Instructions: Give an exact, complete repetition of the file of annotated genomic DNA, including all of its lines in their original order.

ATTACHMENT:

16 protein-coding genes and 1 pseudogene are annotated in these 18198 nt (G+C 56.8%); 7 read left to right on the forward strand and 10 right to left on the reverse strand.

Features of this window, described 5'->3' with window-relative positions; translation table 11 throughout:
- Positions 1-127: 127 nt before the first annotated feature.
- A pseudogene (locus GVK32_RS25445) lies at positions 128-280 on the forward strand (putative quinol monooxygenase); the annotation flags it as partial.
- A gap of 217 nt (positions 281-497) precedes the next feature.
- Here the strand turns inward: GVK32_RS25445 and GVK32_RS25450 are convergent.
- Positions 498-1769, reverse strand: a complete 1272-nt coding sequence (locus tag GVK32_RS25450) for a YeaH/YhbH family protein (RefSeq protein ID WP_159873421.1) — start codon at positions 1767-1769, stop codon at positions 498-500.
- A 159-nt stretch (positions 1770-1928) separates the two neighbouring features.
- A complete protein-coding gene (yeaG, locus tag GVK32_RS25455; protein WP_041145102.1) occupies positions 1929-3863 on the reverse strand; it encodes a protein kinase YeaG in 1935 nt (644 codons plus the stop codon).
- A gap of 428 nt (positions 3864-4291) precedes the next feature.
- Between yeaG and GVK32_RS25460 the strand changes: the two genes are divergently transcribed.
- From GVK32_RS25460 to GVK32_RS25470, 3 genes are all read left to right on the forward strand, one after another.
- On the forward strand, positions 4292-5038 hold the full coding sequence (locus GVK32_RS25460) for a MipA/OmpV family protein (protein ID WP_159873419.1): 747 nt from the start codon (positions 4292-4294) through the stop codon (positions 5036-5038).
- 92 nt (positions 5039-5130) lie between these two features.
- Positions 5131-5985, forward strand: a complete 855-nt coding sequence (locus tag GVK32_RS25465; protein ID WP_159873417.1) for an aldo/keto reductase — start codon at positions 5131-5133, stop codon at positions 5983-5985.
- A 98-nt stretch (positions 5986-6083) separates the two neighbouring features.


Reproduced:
16 protein-coding genes and 1 pseudogene are annotated in these 18198 nt (G+C 56.8%); 7 read left to right on the forward strand and 10 right to left on the reverse strand.

Features of this window, described 5'->3' with window-relative positions; translation table 11 throughout:
- Positions 1-127: 127 nt before the first annotated feature.
- A pseudogene (locus GVK32_RS25445) lies at positions 128-280 on the forward strand (putative quinol monooxygenase); the annotation flags it as partial.
- A gap of 217 nt (positions 281-497) precedes the next feature.
- Here the strand turns inward: GVK32_RS25445 and GVK32_RS25450 are convergent.
- Positions 498-1769, reverse strand: a complete 1272-nt coding sequence (locus tag GVK32_RS25450) for a YeaH/YhbH family protein (RefSeq protein ID WP_159873421.1) — start codon at positions 1767-1769, stop codon at positions 498-500.
- A 159-nt stretch (positions 1770-1928) separates the two neighbouring features.
- A complete protein-coding gene (yeaG, locus tag GVK32_RS25455; protein WP_041145102.1) occupies positions 1929-3863 on the reverse strand; it encodes a protein kinase YeaG in 1935 nt (644 codons plus the stop codon).
- A gap of 428 nt (positions 3864-4291) precedes the next feature.
- Between yeaG and GVK32_RS25460 the strand changes: the two genes are divergently transcribed.
- From GVK32_RS25460 to GVK32_RS25470, 3 genes are all read left to right on the forward strand, one after another.
- On the forward strand, positions 4292-5038 hold the full coding sequence (locus GVK32_RS25460) for a MipA/OmpV family protein (protein ID WP_159873419.1): 747 nt from the start codon (positions 4292-4294) through the stop codon (positions 5036-5038).
- 92 nt (positions 5039-5130) lie between these two features.
- Positions 5131-5985, forward strand: a complete 855-nt coding sequence (locus tag GVK32_RS25465; protein ID WP_159873417.1) for an aldo/keto reductase — start codon at positions 5131-5133, stop codon at positions 5983-5985.
- A 98-nt stretch (positions 5986-6083) separates the two neighbouring features.